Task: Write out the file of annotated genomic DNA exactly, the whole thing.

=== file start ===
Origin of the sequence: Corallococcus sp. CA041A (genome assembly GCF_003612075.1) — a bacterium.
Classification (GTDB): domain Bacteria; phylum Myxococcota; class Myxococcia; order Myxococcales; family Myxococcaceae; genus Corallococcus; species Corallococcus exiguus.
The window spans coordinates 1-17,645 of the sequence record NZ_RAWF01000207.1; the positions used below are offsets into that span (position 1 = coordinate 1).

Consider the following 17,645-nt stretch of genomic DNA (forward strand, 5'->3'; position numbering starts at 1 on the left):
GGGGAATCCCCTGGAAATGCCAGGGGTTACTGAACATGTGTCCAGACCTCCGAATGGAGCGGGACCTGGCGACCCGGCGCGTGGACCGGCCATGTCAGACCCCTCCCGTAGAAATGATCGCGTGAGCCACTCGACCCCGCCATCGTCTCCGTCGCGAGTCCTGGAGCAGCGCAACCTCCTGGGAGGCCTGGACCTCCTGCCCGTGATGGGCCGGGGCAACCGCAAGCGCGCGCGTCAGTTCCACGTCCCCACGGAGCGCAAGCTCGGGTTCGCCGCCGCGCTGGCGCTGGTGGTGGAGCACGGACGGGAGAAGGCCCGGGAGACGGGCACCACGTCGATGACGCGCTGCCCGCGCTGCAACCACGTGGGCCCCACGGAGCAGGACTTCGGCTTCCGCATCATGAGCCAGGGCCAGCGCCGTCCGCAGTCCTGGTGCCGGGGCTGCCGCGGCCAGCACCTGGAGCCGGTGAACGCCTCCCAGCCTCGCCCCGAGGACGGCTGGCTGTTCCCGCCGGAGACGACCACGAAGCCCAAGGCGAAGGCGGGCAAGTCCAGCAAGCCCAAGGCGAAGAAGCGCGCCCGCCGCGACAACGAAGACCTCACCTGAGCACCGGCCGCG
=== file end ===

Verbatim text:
Origin of the sequence: Corallococcus sp. CA041A (genome assembly GCF_003612075.1) — a bacterium.
Classification (GTDB): domain Bacteria; phylum Myxococcota; class Myxococcia; order Myxococcales; family Myxococcaceae; genus Corallococcus; species Corallococcus exiguus.
The window spans coordinates 1-17,645 of the sequence record NZ_RAWF01000207.1; the positions used below are offsets into that span (position 1 = coordinate 1).

Consider the following 17,645-nt stretch of genomic DNA (forward strand, 5'->3'; position numbering starts at 1 on the left):
GGGGAATCCCCTGGAAATGCCAGGGGTTACTGAACATGTGTCCAGACCTCCGAATGGAGCGGGACCTGGCGACCCGGCGCGTGGACCGGCCATGTCAGACCCCTCCCGTAGAAATGATCGCGTGAGCCACTCGACCCCGCCATCGTCTCCGTCGCGAGTCCTGGAGCAGCGCAACCTCCTGGGAGGCCTGGACCTCCTGCCCGTGATGGGCCGGGGCAACCGCAAGCGCGCGCGTCAGTTCCACGTCCCCACGGAGCGCAAGCTCGGGTTCGCCGCCGCGCTGGCGCTGGTGGTGGAGCACGGACGGGAGAAGGCCCGGGAGACGGGCACCACGTCGATGACGCGCTGCCCGCGCTGCAACCACGTGGGCCCCACGGAGCAGGACTTCGGCTTCCGCATCATGAGCCAGGGCCAGCGCCGTCCGCAGTCCTGGTGCCGGGGCTGCCGCGGCCAGCACCTGGAGCCGGTGAACGCCTCCCAGCCTCGCCCCGAGGACGGCTGGCTGTTCCCGCCGGAGACGACCACGAAGCCCAAGGCGAAGGCGGGCAAGTCCAGCAAGCCCAAGGCGAAGAAGCGCGCCCGCCGCGACAACGAAGACCTCACCTGAGCACCGGCCGCG